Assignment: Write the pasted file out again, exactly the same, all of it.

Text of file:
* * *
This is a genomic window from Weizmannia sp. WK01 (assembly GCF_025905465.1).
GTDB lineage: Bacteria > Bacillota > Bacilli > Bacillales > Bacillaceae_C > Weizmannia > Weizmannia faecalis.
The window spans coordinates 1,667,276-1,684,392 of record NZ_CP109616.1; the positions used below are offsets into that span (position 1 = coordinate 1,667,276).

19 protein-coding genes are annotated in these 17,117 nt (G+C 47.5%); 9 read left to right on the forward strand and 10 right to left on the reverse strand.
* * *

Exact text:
This is a genomic window from Weizmannia sp. WK01 (assembly GCF_025905465.1).
GTDB lineage: Bacteria > Bacillota > Bacilli > Bacillales > Bacillaceae_C > Weizmannia > Weizmannia faecalis.
The window spans coordinates 1,667,276-1,684,392 of record NZ_CP109616.1; the positions used below are offsets into that span (position 1 = coordinate 1,667,276).

19 protein-coding genes are annotated in these 17,117 nt (G+C 47.5%); 9 read left to right on the forward strand and 10 right to left on the reverse strand.